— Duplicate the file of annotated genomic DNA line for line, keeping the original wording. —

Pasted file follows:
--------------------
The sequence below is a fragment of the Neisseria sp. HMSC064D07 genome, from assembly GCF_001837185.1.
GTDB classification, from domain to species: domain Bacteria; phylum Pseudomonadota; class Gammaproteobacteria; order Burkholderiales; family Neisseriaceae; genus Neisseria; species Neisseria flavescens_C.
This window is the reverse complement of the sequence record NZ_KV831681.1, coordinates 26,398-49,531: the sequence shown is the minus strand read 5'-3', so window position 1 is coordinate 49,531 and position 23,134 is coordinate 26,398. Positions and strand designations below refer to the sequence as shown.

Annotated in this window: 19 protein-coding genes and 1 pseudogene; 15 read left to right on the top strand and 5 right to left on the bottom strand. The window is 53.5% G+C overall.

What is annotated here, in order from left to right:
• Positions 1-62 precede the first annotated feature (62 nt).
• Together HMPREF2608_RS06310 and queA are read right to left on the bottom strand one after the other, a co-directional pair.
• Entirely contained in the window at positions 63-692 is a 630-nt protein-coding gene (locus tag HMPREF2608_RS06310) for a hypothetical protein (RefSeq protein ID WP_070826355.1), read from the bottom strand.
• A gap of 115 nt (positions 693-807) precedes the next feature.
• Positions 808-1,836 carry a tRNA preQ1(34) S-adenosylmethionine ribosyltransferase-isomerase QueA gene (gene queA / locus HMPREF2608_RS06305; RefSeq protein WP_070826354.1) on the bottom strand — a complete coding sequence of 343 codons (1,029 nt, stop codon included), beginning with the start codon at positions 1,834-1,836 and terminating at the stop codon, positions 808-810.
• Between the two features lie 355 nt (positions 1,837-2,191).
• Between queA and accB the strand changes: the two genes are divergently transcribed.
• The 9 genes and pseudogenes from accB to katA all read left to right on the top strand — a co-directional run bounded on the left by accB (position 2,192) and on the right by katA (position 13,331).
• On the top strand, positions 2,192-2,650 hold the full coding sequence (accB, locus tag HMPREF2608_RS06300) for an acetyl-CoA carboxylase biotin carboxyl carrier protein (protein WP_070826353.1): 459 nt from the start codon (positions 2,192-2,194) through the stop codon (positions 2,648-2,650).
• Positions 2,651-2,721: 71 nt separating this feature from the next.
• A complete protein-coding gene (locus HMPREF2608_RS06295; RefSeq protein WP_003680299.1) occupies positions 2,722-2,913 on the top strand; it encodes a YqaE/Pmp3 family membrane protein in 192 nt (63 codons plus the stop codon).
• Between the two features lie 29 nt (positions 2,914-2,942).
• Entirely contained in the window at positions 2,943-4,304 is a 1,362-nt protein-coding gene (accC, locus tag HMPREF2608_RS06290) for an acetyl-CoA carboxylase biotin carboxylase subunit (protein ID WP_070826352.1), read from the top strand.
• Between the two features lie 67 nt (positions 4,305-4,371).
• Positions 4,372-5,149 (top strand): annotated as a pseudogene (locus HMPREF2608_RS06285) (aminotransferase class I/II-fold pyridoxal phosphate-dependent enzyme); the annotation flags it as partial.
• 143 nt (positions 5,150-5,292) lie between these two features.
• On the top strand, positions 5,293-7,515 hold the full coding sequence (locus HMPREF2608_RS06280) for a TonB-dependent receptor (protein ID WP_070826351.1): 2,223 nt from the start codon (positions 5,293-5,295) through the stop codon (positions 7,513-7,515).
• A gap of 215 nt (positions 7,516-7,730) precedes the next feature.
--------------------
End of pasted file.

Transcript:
The sequence below is a fragment of the Neisseria sp. HMSC064D07 genome, from assembly GCF_001837185.1.
GTDB classification, from domain to species: domain Bacteria; phylum Pseudomonadota; class Gammaproteobacteria; order Burkholderiales; family Neisseriaceae; genus Neisseria; species Neisseria flavescens_C.
This window is the reverse complement of the sequence record NZ_KV831681.1, coordinates 26,398-49,531: the sequence shown is the minus strand read 5'-3', so window position 1 is coordinate 49,531 and position 23,134 is coordinate 26,398. Positions and strand designations below refer to the sequence as shown.

Annotated in this window: 19 protein-coding genes and 1 pseudogene; 15 read left to right on the top strand and 5 right to left on the bottom strand. The window is 53.5% G+C overall.

What is annotated here, in order from left to right:
• Positions 1-62 precede the first annotated feature (62 nt).
• Together HMPREF2608_RS06310 and queA are read right to left on the bottom strand one after the other, a co-directional pair.
• Entirely contained in the window at positions 63-692 is a 630-nt protein-coding gene (locus tag HMPREF2608_RS06310) for a hypothetical protein (RefSeq protein ID WP_070826355.1), read from the bottom strand.
• A gap of 115 nt (positions 693-807) precedes the next feature.
• Positions 808-1,836 carry a tRNA preQ1(34) S-adenosylmethionine ribosyltransferase-isomerase QueA gene (gene queA / locus HMPREF2608_RS06305; RefSeq protein WP_070826354.1) on the bottom strand — a complete coding sequence of 343 codons (1,029 nt, stop codon included), beginning with the start codon at positions 1,834-1,836 and terminating at the stop codon, positions 808-810.
• Between the two features lie 355 nt (positions 1,837-2,191).
• Between queA and accB the strand changes: the two genes are divergently transcribed.
• The 9 genes and pseudogenes from accB to katA all read left to right on the top strand — a co-directional run bounded on the left by accB (position 2,192) and on the right by katA (position 13,331).
• On the top strand, positions 2,192-2,650 hold the full coding sequence (accB, locus tag HMPREF2608_RS06300) for an acetyl-CoA carboxylase biotin carboxyl carrier protein (protein WP_070826353.1): 459 nt from the start codon (positions 2,192-2,194) through the stop codon (positions 2,648-2,650).
• Positions 2,651-2,721: 71 nt separating this feature from the next.
• A complete protein-coding gene (locus HMPREF2608_RS06295; RefSeq protein WP_003680299.1) occupies positions 2,722-2,913 on the top strand; it encodes a YqaE/Pmp3 family membrane protein in 192 nt (63 codons plus the stop codon).
• Between the two features lie 29 nt (positions 2,914-2,942).
• Entirely contained in the window at positions 2,943-4,304 is a 1,362-nt protein-coding gene (accC, locus tag HMPREF2608_RS06290) for an acetyl-CoA carboxylase biotin carboxylase subunit (protein ID WP_070826352.1), read from the top strand.
• Between the two features lie 67 nt (positions 4,305-4,371).
• Positions 4,372-5,149 (top strand): annotated as a pseudogene (locus HMPREF2608_RS06285) (aminotransferase class I/II-fold pyridoxal phosphate-dependent enzyme); the annotation flags it as partial.
• 143 nt (positions 5,150-5,292) lie between these two features.
• On the top strand, positions 5,293-7,515 hold the full coding sequence (locus HMPREF2608_RS06280) for a TonB-dependent receptor (protein ID WP_070826351.1): 2,223 nt from the start codon (positions 5,293-5,295) through the stop codon (positions 7,513-7,515).
• A gap of 215 nt (positions 7,516-7,730) precedes the next feature.